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 Home Brew Forums > Calculating Gravity with Addition
10-27-2009, 01:20 PM   #1
DraperyFalls
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I recently made a cider. I took the initial gravity reading when I first put it in the fermentor, but when moving it to the secondary, I added about a pound and a half of raisins and let it ferment for another couple of weeks.

My question is this: When adding something in the secondary fermentor, how do I calculate it's impact on my final gravity reading?

I guess that it's this way, but I'm probably wrong and that's why I'm asking...
(Primary OG - Primary FG) + (Secondary OG - Secondary FG) = Total FG

Is this correct, or completely wrong?

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10-27-2009, 06:02 PM   #2
Dos_Locos_Brewery
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Sure - that's a reasonable way to estimate it - I assume by Total FG you mean effective delta FG. It's not exact, but close enough. My question is this: could you really measure the effect of the raisins in the secondary OG? I'd have thought the grape sugar would dissolve over time.

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10-27-2009, 11:12 PM   #3
DraperyFalls
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Also a good question, but one I am not nearly experienced enough to answer. Lets say I was adding coffee into the secondary fermentor of an oatmeal stout. Would I use that formula to calculate an accurate final gravity?

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10-28-2009, 06:12 PM   #4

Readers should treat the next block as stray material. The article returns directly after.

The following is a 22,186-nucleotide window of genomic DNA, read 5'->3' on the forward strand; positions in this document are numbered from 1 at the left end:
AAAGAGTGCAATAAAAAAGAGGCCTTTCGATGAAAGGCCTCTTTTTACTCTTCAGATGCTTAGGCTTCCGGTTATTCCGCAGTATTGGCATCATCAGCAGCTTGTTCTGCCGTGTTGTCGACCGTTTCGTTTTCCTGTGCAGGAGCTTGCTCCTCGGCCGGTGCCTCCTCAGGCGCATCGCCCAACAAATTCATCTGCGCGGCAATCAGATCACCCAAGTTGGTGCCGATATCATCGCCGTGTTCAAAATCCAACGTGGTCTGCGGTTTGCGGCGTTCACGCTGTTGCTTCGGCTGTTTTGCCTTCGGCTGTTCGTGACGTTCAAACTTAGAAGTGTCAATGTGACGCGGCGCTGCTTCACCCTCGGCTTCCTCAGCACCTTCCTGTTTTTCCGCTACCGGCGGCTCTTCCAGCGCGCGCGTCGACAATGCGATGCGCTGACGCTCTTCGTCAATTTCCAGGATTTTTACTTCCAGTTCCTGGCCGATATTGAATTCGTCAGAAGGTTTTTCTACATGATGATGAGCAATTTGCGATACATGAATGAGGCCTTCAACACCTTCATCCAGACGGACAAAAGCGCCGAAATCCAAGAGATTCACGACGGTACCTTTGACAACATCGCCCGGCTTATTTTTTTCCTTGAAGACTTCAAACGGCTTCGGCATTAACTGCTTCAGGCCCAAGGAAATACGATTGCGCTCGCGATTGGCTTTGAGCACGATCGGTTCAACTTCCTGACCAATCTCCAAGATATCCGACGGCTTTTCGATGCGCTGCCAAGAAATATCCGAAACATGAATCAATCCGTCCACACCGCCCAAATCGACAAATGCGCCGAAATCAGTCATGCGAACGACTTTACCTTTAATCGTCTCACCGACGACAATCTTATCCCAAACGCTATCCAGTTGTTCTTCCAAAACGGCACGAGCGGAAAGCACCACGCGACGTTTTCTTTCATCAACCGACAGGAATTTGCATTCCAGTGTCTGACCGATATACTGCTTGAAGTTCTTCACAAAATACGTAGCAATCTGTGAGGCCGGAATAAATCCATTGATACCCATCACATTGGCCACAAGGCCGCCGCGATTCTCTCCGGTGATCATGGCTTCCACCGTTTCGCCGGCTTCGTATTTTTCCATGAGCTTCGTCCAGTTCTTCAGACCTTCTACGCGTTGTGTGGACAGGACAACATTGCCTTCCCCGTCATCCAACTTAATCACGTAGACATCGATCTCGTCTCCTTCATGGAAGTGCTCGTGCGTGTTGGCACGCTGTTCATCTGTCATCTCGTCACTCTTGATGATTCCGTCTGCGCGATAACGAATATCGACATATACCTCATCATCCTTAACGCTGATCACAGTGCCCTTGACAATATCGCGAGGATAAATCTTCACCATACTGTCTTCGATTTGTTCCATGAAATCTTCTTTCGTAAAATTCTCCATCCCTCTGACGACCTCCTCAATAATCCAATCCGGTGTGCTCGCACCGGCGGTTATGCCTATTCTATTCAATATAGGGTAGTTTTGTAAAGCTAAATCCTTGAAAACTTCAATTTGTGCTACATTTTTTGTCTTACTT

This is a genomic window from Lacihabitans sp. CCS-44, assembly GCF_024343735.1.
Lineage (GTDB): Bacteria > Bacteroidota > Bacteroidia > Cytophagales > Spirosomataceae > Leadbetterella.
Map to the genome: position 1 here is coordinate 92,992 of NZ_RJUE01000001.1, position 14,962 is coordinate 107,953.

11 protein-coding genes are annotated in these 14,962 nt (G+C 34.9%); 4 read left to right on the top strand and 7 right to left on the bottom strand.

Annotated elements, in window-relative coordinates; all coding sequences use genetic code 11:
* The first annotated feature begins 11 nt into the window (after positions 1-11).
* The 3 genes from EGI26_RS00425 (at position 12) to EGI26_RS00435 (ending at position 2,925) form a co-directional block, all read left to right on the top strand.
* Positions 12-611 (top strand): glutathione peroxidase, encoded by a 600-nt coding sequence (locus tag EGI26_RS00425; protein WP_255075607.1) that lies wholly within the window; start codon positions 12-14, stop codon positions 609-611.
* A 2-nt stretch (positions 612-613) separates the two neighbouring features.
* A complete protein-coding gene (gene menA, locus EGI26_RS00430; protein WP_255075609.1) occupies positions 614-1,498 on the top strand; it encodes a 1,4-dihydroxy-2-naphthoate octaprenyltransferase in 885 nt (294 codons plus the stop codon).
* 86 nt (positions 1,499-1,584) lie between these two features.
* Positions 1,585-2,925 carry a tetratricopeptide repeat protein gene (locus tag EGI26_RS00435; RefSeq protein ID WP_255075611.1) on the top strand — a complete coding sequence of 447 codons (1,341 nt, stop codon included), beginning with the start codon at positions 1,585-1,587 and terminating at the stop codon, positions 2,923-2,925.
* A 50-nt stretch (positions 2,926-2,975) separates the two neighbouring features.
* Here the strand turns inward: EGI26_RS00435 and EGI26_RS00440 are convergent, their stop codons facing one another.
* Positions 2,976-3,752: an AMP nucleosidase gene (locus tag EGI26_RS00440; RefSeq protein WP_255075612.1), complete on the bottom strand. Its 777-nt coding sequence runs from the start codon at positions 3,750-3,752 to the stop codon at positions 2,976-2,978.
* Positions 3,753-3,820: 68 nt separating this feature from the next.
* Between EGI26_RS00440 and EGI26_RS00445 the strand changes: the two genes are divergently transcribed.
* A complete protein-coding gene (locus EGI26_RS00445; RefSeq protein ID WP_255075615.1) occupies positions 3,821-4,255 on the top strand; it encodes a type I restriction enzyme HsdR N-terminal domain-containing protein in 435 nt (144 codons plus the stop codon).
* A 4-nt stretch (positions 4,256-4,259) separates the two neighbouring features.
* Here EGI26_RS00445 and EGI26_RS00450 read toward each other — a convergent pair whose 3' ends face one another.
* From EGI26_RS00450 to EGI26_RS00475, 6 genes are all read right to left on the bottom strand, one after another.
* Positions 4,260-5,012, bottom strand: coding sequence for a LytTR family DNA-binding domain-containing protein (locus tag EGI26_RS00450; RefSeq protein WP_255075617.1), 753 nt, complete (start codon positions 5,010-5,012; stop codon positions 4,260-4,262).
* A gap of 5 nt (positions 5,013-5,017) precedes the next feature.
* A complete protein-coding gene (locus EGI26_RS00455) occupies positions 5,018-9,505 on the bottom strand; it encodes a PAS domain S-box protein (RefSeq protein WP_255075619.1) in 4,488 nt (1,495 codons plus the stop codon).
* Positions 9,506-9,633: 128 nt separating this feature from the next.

Dos_Locos_Brewery
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No - coffee has no fermentables, and the tiny amount of dissolved solids will give it an OG negligibly different from water. So the simplest thing to do is just derate your primary OG by the amount that you're changing the volume by adding the coffee. For example, if you increase your volume by 10% by adding the coffee, and your primary OG was 1.050, your effective OG is now around 1.045.

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10-28-2009, 09:34 PM   #5
DraperyFalls
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Ah, good info! Thanks!

Another question, though, because I really am just looking to increase my knowledge of this whole process. Say, hypothetically, I added some amount (let's say, half a pound) of pure sugar. Yes I know the beer would taste awful, but how would I go about calculating the gravity of that?

I guess I'm just trying to understand how the addition of anything effects gravity readings.

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10-28-2009, 10:21 PM   #6
Dos_Locos_Brewery
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As long as you know your volume, it's pretty straightforward. Sugar has an extract of 46 p/p/g. The unit is actually point-gallons/pound. So 1/2 lb of sugar in 5 gallons is 46*0.5/5.0 = 4.6 points (round it to 5). In other words, that OG that was now down to 1.045 because you added the coffee (and brought your volume up to 5 gallons in the process) is back up to 1.050.

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